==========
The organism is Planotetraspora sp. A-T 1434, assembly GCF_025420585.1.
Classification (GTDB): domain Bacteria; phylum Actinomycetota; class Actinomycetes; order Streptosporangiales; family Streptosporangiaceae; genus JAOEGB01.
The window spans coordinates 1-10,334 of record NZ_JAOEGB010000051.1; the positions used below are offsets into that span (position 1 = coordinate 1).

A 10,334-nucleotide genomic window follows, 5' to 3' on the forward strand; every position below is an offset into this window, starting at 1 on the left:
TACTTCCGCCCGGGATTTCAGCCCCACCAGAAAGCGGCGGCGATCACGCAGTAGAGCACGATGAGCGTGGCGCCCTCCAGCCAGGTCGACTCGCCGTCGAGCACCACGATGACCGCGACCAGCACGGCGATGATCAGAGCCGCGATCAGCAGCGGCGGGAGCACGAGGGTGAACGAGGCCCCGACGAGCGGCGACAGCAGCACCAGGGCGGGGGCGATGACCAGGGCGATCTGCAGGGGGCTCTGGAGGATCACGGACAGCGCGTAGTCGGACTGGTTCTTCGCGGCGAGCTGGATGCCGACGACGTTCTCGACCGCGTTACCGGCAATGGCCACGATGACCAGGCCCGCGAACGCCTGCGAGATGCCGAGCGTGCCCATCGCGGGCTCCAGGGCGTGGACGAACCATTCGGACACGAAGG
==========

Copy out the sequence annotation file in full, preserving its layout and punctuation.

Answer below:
The organism is Planotetraspora sp. A-T 1434, assembly GCF_025420585.1.
Classification (GTDB): domain Bacteria; phylum Actinomycetota; class Actinomycetes; order Streptosporangiales; family Streptosporangiaceae; genus JAOEGB01.
The window spans coordinates 1-10,334 of record NZ_JAOEGB010000051.1; the positions used below are offsets into that span (position 1 = coordinate 1).

A 10,334-nucleotide genomic window follows, 5' to 3' on the forward strand; every position below is an offset into this window, starting at 1 on the left:
TACTTCCGCCCGGGATTTCAGCCCCACCAGAAAGCGGCGGCGATCACGCAGTAGAGCACGATGAGCGTGGCGCCCTCCAGCCAGGTCGACTCGCCGTCGAGCACCACGATGACCGCGACCAGCACGGCGATGATCAGAGCCGCGATCAGCAGCGGCGGGAGCACGAGGGTGAACGAGGCCCCGACGAGCGGCGACAGCAGCACCAGGGCGGGGGCGATGACCAGGGCGATCTGCAGGGGGCTCTGGAGGATCACGGACAGCGCGTAGTCGGACTGGTTCTTCGCGGCGAGCTGGATGCCGACGACGTTCTCGACCGCGTTACCGGCAATGGCCACGATGACCAGGCCCGCGAACGCCTGCGAGATGCCGAGCGTGCCCATCGCGGGCTCCAGGGCGTGGACGAACCATTCGGACACGAAGG